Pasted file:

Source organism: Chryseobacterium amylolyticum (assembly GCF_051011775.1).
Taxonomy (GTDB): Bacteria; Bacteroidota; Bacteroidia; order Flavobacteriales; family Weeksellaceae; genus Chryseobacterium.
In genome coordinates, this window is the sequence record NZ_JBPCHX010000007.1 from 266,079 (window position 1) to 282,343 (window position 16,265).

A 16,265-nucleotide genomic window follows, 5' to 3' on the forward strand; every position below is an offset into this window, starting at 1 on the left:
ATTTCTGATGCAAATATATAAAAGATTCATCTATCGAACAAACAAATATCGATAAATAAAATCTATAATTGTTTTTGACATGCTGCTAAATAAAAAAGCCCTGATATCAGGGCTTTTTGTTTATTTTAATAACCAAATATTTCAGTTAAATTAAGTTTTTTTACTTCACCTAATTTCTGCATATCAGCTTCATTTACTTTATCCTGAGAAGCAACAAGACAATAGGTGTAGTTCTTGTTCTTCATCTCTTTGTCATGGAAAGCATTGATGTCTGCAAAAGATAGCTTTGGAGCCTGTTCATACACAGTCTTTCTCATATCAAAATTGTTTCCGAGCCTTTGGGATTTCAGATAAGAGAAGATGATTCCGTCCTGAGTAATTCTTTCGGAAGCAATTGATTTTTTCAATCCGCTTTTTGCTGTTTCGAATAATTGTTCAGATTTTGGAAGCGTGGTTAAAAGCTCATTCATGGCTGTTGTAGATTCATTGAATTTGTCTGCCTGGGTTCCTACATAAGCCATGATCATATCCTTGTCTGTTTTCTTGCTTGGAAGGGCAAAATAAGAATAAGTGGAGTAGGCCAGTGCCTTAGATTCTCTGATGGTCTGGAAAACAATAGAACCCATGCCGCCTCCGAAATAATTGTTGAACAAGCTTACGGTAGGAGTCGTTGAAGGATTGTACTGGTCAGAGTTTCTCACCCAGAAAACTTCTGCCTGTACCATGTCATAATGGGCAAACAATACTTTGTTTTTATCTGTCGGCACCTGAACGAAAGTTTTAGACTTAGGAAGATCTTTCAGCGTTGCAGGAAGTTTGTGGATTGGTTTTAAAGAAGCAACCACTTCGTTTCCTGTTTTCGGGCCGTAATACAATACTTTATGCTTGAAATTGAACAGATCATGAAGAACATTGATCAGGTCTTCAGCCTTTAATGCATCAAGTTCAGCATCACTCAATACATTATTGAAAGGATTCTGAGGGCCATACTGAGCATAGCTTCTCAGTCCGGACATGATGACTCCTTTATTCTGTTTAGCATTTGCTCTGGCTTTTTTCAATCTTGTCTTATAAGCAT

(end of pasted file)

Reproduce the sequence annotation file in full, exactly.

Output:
Source organism: Chryseobacterium amylolyticum (assembly GCF_051011775.1).
Taxonomy (GTDB): Bacteria; Bacteroidota; Bacteroidia; order Flavobacteriales; family Weeksellaceae; genus Chryseobacterium.
In genome coordinates, this window is the sequence record NZ_JBPCHX010000007.1 from 266,079 (window position 1) to 282,343 (window position 16,265).

A 16,265-nucleotide genomic window follows, 5' to 3' on the forward strand; every position below is an offset into this window, starting at 1 on the left:
ATTTCTGATGCAAATATATAAAAGATTCATCTATCGAACAAACAAATATCGATAAATAAAATCTATAATTGTTTTTGACATGCTGCTAAATAAAAAAGCCCTGATATCAGGGCTTTTTGTTTATTTTAATAACCAAATATTTCAGTTAAATTAAGTTTTTTTACTTCACCTAATTTCTGCATATCAGCTTCATTTACTTTATCCTGAGAAGCAACAAGACAATAGGTGTAGTTCTTGTTCTTCATCTCTTTGTCATGGAAAGCATTGATGTCTGCAAAAGATAGCTTTGGAGCCTGTTCATACACAGTCTTTCTCATATCAAAATTGTTTCCGAGCCTTTGGGATTTCAGATAAGAGAAGATGATTCCGTCCTGAGTAATTCTTTCGGAAGCAATTGATTTTTTCAATCCGCTTTTTGCTGTTTCGAATAATTGTTCAGATTTTGGAAGCGTGGTTAAAAGCTCATTCATGGCTGTTGTAGATTCATTGAATTTGTCTGCCTGGGTTCCTACATAAGCCATGATCATATCCTTGTCTGTTTTCTTGCTTGGAAGGGCAAAATAAGAATAAGTGGAGTAGGCCAGTGCCTTAGATTCTCTGATGGTCTGGAAAACAATAGAACCCATGCCGCCTCCGAAATAATTGTTGAACAAGCTTACGGTAGGAGTCGTTGAAGGATTGTACTGGTCAGAGTTTCTCACCCAGAAAACTTCTGCCTGTACCATGTCATAATGGGCAAACAATACTTTGTTTTTATCTGTCGGCACCTGAACGAAAGTTTTAGACTTAGGAAGATCTTTCAGCGTTGCAGGAAGTTTGTGGATTGGTTTTAAAGAAGCAACCACTTCGTTTCCTGTTTTCGGGCCGTAATACAATACTTTATGCTTGAAATTGAACAGATCATGAAGAACATTGATCAGGTCTTCAGCCTTTAATGCATCAAGTTCAGCATCACTCAATACATTATTGAAAGGATTCTGAGGGCCATACTGAGCATAGCTTCTCAGTCCGGACATGATGACTCCTTTATTCTGTTTAGCATTTGCTCTGGCTTTTTTCAATCTTGTCTTATAAGCAT